Tuesday Notes

Church Family,

On Sunday morning at First Presbyterian Church of Glen Ellyn we continued in our Christmas sermon series entitled; Grace Revealed; A Big Picture Look at the Storyline of the Bible. We studied together another thread that runs right through the Bible from beginning to end, the theme of Justice.

In one of the passages of scripture we read in the sermon (which you can listen to here), God tells His people that the sort of religious observations he is most interested in are not their festivals, feasts or fasts, but their observing what it means to “do justice” to those who are poor and oppressed.

Now this is where we have to be very careful, because when the Bible talks about “Justice” the word means something quite different from what it has come to mean in our Western Judicial context.  For us, justice is mostly about fair play and individual rights.  If someone or some institution takes something from me, violates something I am entitled to, or treats me unfairly, we call it “unjust” and seek to reassert our rights.

But in the Biblical context, “Justice” is not about personal liberty at all.  The Biblical notion of justice revolves around the harmonious interdependence of humans and God in relation to one another.  Another word for this concept is the Hebrew word “Shalom” which points to a webbing together of God and humans and all creation in right relationship, aligned with God’s vision and intention for the cosmos.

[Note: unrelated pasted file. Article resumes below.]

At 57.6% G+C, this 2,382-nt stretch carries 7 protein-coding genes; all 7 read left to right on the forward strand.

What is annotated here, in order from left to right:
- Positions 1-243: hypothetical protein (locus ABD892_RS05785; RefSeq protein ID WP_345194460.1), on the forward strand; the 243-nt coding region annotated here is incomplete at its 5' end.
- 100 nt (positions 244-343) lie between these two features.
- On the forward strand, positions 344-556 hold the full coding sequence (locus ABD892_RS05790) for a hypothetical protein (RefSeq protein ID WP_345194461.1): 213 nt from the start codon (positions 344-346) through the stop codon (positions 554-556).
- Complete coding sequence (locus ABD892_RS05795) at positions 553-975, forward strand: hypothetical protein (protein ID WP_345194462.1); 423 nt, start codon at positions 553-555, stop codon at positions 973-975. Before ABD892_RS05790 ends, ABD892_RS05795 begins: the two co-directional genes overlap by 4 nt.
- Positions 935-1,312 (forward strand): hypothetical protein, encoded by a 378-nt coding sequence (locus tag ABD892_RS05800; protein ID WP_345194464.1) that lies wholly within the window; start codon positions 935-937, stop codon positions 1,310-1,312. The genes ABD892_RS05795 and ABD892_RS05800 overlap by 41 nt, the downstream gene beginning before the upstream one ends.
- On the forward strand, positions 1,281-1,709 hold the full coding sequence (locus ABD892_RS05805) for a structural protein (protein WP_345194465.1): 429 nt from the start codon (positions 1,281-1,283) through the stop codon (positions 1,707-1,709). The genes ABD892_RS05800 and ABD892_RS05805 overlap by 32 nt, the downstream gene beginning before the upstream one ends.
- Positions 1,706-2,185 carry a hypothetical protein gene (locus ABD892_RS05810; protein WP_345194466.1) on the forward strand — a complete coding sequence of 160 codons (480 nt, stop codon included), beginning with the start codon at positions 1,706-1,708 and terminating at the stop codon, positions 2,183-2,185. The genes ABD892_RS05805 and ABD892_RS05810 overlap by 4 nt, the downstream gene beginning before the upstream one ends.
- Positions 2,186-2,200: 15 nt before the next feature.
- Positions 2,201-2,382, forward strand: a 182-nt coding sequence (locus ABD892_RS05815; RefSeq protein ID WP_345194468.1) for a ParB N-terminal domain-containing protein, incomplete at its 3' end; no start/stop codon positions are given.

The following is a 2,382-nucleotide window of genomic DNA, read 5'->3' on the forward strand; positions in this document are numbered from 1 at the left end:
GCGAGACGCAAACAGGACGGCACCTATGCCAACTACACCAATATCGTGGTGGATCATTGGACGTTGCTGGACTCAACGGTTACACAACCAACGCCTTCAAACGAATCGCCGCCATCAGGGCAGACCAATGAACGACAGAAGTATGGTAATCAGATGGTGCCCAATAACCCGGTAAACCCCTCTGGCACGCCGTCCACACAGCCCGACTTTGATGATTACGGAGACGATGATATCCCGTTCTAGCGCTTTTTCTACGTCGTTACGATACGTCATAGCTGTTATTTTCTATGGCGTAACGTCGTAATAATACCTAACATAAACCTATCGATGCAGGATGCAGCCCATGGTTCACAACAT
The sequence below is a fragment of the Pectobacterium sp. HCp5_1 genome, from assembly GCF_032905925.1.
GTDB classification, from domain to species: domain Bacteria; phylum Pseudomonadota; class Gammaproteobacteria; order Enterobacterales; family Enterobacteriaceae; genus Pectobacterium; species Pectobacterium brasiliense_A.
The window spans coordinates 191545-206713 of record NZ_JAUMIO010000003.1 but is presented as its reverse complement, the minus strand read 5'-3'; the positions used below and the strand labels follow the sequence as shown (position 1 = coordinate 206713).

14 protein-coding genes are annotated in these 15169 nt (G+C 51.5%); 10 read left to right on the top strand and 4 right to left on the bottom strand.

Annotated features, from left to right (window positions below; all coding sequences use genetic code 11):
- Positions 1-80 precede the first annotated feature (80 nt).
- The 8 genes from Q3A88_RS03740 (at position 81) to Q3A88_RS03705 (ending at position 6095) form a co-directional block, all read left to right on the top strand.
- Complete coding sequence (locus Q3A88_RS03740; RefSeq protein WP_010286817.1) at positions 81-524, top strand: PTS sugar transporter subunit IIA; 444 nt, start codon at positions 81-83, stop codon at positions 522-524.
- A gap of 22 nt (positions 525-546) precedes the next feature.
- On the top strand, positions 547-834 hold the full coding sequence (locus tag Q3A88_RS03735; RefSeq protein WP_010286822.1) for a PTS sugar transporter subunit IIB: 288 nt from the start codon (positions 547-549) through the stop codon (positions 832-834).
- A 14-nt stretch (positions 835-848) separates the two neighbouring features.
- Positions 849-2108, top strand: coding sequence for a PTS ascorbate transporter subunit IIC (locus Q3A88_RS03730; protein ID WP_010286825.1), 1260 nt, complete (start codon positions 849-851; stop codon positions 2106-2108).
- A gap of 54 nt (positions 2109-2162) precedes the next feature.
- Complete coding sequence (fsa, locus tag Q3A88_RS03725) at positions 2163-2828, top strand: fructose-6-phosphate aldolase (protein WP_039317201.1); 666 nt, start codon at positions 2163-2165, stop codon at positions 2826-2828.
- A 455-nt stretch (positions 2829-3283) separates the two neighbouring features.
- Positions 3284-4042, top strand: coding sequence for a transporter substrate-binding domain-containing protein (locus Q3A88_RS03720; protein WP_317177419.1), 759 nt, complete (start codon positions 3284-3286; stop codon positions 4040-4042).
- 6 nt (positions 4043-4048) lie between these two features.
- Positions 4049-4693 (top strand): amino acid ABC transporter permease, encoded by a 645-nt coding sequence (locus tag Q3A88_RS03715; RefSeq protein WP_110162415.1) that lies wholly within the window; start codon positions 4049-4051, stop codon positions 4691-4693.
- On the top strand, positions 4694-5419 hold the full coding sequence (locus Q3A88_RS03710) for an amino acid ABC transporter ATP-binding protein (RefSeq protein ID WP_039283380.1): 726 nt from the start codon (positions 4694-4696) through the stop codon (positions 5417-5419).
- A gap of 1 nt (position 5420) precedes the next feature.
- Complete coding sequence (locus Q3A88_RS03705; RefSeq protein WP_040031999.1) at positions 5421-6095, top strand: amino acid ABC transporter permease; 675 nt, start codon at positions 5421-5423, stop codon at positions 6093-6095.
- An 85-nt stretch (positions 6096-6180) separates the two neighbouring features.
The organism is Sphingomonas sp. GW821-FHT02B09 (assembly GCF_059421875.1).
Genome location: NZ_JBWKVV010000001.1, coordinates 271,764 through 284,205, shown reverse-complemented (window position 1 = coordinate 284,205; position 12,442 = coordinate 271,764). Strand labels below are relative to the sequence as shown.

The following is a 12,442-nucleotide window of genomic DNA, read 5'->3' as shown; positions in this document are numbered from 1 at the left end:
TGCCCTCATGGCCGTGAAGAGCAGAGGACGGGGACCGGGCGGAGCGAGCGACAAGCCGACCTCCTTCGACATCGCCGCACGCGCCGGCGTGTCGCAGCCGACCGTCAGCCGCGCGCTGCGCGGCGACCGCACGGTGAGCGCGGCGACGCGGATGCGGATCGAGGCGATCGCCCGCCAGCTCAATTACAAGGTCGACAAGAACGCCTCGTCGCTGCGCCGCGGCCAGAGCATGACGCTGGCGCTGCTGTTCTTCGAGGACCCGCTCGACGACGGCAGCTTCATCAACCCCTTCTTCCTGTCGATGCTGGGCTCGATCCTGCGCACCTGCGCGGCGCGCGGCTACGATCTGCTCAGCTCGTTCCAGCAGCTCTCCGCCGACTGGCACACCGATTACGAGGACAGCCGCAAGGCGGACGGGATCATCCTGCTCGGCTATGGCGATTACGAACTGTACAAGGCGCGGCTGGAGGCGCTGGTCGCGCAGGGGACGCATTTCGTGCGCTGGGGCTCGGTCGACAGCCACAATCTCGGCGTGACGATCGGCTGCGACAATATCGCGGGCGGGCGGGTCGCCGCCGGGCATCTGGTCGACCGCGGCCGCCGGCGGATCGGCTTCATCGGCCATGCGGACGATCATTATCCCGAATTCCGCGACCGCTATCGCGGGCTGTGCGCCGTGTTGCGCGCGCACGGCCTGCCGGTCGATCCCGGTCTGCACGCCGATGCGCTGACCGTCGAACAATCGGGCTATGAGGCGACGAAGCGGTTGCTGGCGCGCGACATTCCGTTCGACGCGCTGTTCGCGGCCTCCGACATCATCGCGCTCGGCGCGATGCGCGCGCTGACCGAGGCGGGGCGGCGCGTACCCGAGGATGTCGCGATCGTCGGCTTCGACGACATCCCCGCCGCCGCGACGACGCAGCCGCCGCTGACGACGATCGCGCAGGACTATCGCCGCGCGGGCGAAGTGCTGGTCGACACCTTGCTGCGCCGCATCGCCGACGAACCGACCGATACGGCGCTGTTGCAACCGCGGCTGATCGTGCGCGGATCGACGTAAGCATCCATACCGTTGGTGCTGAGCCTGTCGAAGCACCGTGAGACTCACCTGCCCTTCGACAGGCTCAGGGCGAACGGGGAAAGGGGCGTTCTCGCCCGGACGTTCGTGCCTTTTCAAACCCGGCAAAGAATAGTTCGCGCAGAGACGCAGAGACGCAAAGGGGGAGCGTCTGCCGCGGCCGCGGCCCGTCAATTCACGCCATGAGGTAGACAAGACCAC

What God is telling his people when he lets them know that he prioritizes the doing of justice over the singing of songs, observance of religious festivals and the practicing of sacred rituals, is that our treatment of the poor, naked, and oppressed reflects the true condition of our hearts in relationship to him. He is letting us know that it is impossible to love him and not love the poor.

In the event of Christmas, Jesus comes to us as a poor child.  When God came to earth as a human being in Jesus Christ, he was born in a feed trough. When his parents took him for circumcision, his parents’ offering to the temple was 2 pigeons; that was the offering made by the poorest of the poor.  Jesus was essentially homeless during his earthly life.  He rode into Jerusalem on a borrowed donkey, he ate his last meal in a borrowed room, and he was buried in a borrowed tomb.  God became poor in Christmas.

This is part of the reason why Jesus says, “Whatever you have done for the least of these, you have done for me.”  He entered into the very poverty and oppression, nakedness and injustice that destroy Shalom.

When we gather this Christmas to celebrate in song, worship, prayer and festival, let’s make sure we have first attended to God’s greater concern; our working to establish Shalom in this world he loves so much.

Grateful to be doing justice alongside you,

Chris Griggs